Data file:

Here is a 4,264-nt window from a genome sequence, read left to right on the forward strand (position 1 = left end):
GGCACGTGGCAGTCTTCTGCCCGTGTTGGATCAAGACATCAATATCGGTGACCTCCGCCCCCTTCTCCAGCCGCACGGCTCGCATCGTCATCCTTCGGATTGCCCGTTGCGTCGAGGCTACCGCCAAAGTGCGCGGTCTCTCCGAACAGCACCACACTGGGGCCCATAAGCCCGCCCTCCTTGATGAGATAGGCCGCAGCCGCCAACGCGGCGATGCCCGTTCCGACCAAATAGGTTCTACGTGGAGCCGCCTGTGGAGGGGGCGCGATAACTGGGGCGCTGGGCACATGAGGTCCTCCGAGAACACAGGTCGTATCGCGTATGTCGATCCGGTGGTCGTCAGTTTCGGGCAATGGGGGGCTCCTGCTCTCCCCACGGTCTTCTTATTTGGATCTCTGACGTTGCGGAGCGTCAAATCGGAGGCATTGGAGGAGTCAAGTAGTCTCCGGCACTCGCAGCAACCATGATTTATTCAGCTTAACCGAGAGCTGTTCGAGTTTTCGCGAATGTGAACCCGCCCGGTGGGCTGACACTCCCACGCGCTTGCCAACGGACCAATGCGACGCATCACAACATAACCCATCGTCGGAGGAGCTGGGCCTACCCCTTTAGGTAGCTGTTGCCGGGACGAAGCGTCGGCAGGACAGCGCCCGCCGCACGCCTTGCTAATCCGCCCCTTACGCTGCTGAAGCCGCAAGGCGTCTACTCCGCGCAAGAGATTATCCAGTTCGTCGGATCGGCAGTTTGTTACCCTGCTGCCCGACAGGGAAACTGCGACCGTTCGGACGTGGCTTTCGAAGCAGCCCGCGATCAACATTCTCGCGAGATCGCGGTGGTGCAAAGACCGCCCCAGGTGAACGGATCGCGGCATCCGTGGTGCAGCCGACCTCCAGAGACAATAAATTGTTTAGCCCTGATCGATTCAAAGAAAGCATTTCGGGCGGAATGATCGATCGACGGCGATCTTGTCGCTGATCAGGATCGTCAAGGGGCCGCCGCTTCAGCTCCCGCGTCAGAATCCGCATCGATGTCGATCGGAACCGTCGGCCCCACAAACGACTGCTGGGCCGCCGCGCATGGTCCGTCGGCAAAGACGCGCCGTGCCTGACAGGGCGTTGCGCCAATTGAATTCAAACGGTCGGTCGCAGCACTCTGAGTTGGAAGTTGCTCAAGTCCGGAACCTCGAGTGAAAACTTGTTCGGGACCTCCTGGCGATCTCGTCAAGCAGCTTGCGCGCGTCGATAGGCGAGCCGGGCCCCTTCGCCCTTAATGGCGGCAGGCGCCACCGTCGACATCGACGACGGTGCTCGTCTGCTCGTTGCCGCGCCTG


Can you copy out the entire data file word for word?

Here is a 4,264-nt window from a genome sequence, read left to right on the forward strand (position 1 = left end):
GGCACGTGGCAGTCTTCTGCCCGTGTTGGATCAAGACATCAATATCGGTGACCTCCGCCCCCTTCTCCAGCCGCACGGCTCGCATCGTCATCCTTCGGATTGCCCGTTGCGTCGAGGCTACCGCCAAAGTGCGCGGTCTCTCCGAACAGCACCACACTGGGGCCCATAAGCCCGCCCTCCTTGATGAGATAGGCCGCAGCCGCCAACGCGGCGATGCCCGTTCCGACCAAATAGGTTCTACGTGGAGCCGCCTGTGGAGGGGGCGCGATAACTGGGGCGCTGGGCACATGAGGTCCTCCGAGAACACAGGTCGTATCGCGTATGTCGATCCGGTGGTCGTCAGTTTCGGGCAATGGGGGGCTCCTGCTCTCCCCACGGTCTTCTTATTTGGATCTCTGACGTTGCGGAGCGTCAAATCGGAGGCATTGGAGGAGTCAAGTAGTCTCCGGCACTCGCAGCAACCATGATTTATTCAGCTTAACCGAGAGCTGTTCGAGTTTTCGCGAATGTGAACCCGCCCGGTGGGCTGACACTCCCACGCGCTTGCCAACGGACCAATGCGACGCATCACAACATAACCCATCGTCGGAGGAGCTGGGCCTACCCCTTTAGGTAGCTGTTGCCGGGACGAAGCGTCGGCAGGACAGCGCCCGCCGCACGCCTTGCTAATCCGCCCCTTACGCTGCTGAAGCCGCAAGGCGTCTACTCCGCGCAAGAGATTATCCAGTTCGTCGGATCGGCAGTTTGTTACCCTGCTGCCCGACAGGGAAACTGCGACCGTTCGGACGTGGCTTTCGAAGCAGCCCGCGATCAACATTCTCGCGAGATCGCGGTGGTGCAAAGACCGCCCCAGGTGAACGGATCGCGGCATCCGTGGTGCAGCCGACCTCCAGAGACAATAAATTGTTTAGCCCTGATCGATTCAAAGAAAGCATTTCGGGCGGAATGATCGATCGACGGCGATCTTGTCGCTGATCAGGATCGTCAAGGGGCCGCCGCTTCAGCTCCCGCGTCAGAATCCGCATCGATGTCGATCGGAACCGTCGGCCCCACAAACGACTGCTGGGCCGCCGCGCATGGTCCGTCGGCAAAGACGCGCCGTGCCTGACAGGGCGTTGCGCCAATTGAATTCAAACGGTCGGTCGCAGCACTCTGAGTTGGAAGTTGCTCAAGTCCGGAACCTCGAGTGAAAACTTGTTCGGGACCTCCTGGCGATCTCGTCAAGCAGCTTGCGCGCGTCGATAGGCGAGCCGGGCCCCTTCGCCCTTAATGGCGGCAGGCGCCACCGTCGACATCGACGACGGTGCTCGTCTGCTCGTTGCCGCGCCTG